Most people in the UK are entitled to earn some income every year before they have to pay tax. This is called your Personal Allowance. Depending on your circumstances you may also be able to claim some other tax allowances.
Our guide looks at how much you can earn before paying tax in 2011. We also look at how much you can earn before you pay any National Insurance contributions.
How much can I earn before paying tax 2011?
The amount of your tax free Personal Allowance depends on your age and your total income in the last tax year.
The basic personal allowance for people aged under 65 and who earn under £100,000 in the 2011/12 tax year is £7,475. This means you can earn £7,475 before you pay tax.
If you are aged 65 to 74 and you earn under £24,000 your Personal Allowance is £9,940.
If you are aged 75 or over and you earn under £24,000 your Personal Allowance is £10,090.
If your income is over the limit (either £100,000 or £24,000 depending on your age) your Personal Allowance is reduced by half of the amount – £1 for every £2 – you have over that limit.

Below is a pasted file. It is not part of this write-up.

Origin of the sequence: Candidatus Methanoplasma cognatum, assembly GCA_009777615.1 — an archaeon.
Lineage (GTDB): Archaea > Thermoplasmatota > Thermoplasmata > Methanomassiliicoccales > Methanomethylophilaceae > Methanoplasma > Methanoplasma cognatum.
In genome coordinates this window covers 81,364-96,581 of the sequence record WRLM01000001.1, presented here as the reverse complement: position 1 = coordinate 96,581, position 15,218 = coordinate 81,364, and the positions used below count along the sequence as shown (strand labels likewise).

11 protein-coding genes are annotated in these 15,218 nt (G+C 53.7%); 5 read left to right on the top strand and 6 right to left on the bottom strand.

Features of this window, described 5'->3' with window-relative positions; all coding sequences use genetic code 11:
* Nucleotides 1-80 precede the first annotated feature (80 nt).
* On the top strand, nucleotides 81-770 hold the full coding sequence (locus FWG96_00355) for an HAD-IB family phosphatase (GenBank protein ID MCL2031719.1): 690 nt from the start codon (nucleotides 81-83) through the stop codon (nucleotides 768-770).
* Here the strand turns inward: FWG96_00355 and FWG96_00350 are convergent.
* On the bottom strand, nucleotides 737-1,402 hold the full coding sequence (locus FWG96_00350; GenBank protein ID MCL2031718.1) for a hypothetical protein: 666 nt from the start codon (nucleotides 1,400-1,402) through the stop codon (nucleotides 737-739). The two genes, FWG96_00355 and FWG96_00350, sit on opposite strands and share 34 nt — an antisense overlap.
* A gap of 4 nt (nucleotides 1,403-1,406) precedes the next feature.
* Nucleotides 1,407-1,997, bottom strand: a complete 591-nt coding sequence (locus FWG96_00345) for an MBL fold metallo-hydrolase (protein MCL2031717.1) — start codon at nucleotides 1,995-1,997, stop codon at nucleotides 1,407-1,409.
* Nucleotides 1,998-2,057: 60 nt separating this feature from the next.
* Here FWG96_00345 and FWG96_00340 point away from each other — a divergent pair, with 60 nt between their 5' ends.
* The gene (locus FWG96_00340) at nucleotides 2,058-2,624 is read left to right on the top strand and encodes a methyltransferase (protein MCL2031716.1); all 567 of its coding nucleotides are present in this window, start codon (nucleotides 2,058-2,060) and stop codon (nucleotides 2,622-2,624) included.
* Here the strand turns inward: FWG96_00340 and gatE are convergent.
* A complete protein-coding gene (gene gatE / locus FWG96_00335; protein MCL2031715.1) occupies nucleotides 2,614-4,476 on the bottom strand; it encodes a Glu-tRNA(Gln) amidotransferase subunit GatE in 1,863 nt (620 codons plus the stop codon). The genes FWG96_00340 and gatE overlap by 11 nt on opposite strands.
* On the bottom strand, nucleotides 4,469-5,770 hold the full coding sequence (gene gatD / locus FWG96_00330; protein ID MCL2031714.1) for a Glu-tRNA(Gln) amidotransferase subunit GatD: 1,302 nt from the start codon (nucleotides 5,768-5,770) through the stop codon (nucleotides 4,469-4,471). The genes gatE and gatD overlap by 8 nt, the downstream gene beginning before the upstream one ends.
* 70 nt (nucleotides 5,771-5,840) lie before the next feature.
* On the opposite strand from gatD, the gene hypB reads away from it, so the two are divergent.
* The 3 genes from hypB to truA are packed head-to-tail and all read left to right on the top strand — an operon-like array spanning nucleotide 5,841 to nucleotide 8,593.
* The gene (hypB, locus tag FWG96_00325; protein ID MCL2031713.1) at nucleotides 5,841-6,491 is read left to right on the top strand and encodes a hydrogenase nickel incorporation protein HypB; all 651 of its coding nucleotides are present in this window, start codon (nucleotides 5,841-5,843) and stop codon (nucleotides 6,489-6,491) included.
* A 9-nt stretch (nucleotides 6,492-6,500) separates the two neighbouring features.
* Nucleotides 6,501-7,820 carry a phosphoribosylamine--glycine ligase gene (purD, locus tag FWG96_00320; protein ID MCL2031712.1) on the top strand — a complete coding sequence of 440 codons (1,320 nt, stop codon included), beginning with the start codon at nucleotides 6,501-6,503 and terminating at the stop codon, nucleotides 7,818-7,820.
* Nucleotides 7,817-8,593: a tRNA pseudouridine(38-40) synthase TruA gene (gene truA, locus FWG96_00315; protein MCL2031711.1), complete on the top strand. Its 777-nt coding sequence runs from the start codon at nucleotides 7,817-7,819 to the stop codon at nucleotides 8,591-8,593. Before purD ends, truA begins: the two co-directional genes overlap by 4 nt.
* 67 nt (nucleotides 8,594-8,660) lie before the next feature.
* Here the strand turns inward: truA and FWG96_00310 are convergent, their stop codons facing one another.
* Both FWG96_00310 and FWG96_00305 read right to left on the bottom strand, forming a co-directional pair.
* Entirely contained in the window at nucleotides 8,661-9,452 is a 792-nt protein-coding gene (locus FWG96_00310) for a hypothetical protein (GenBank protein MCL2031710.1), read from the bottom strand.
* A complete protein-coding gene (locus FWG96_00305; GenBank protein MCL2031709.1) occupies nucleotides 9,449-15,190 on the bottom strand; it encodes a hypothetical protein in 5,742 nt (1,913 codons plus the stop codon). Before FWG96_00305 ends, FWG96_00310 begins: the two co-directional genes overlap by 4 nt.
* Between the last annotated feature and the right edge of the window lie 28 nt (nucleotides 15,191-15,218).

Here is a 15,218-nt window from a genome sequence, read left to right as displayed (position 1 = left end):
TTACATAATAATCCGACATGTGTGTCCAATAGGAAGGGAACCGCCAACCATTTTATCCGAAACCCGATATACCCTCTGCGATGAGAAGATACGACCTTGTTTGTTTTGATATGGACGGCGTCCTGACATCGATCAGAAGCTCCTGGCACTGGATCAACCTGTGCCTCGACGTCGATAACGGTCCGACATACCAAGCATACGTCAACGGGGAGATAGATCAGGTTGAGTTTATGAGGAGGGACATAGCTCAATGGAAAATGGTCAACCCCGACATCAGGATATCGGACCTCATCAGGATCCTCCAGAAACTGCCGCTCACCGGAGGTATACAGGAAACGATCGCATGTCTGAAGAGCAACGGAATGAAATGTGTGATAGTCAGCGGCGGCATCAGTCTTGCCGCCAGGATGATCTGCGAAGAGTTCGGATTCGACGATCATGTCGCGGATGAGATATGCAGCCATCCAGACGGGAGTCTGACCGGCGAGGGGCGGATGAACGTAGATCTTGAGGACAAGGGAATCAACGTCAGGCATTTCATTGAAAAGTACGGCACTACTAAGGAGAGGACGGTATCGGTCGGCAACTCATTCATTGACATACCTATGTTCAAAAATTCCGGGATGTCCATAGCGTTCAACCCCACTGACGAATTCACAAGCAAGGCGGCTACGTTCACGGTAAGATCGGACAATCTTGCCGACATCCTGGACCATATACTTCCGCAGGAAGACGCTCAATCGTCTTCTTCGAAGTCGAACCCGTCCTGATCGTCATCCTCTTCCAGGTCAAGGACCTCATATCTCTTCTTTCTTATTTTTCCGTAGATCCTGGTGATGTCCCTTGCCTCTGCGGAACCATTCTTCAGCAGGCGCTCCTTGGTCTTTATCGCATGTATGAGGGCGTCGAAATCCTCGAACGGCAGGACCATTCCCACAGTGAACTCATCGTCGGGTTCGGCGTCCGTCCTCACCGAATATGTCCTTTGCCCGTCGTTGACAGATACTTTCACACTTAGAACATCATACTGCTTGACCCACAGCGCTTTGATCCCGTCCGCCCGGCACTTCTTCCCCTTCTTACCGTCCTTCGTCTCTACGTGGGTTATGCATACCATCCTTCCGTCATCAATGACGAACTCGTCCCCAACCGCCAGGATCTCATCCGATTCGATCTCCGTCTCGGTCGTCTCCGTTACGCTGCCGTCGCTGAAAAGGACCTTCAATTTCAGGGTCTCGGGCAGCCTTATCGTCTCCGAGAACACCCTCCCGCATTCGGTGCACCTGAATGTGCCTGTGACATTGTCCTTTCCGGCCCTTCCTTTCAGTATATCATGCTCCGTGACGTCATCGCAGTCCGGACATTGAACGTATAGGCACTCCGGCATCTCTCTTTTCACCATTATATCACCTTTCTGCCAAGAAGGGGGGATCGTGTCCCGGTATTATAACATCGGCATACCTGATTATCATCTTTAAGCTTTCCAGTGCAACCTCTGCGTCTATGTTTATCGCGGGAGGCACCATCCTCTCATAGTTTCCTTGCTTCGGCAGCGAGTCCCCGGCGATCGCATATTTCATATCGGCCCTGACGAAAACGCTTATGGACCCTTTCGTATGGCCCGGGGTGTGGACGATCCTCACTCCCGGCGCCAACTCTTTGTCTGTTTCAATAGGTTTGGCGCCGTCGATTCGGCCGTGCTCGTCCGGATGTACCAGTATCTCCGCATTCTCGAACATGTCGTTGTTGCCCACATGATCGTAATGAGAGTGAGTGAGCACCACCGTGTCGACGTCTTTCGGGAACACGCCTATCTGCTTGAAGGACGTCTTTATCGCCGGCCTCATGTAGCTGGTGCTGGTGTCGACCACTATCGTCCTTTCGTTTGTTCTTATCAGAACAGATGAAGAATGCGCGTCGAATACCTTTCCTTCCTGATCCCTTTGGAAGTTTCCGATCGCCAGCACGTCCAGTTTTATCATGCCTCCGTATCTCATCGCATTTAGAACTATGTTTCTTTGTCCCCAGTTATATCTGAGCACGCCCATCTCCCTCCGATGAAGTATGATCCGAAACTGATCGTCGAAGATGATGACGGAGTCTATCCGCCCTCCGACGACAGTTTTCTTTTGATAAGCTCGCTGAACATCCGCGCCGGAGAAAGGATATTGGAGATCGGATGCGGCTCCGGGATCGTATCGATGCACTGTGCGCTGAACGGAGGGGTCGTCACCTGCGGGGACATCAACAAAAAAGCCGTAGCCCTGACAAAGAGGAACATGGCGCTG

Other allowances that might increase the amount you can earn before paying tax in 2011
If you’re certified blind and are on a local authority register of blind persons you can claim Blind Person’s Allowance. Blind Person’s Allowance for the tax year 2011/12 is £1,980. This means that if you also qualify for the full Personal Allowance, you can earn £9,455 in the 2011/12 tax year before you pay tax.
If you are married or in a civil partnership and living together, you are a taxpayer and at least one spouse or partner was born before 6 April 1935 then you can claim Married Couple’s Allowance. In the 2011/12 tax year the maximum amount of Married Couple’s Allowance is £7,295 and the minimum amount is £2,800.
You receive ten per cent of the allowance amount – which means your annual tax saving is at least £280 and could be up to £729.50. The actual amount depends on your income.
How much can I earn before paying National Insurance contributions in 2011?
If you’re employed you pay Class 1 National Insurance contributions (NICs). In the 2011/12 tax year you won’t pay any NICs if you earn less than £139 per week.
If your average earnings are over £139 per week you won’t necessarily pay NICs every week. You only pay NICs in the weeks where your earnings exceed £139.
If you’re self-employed you pay Class 2 and Class 4 National Insurance contributions. IN the 2011/12 tax year you won’t pay any Class 4 NICs if your profits are under £7,225. In addition, you may not pay any Class 2 NICs (normally a flat rate of £2.50 per week) if your profits are expected to be under £5,315.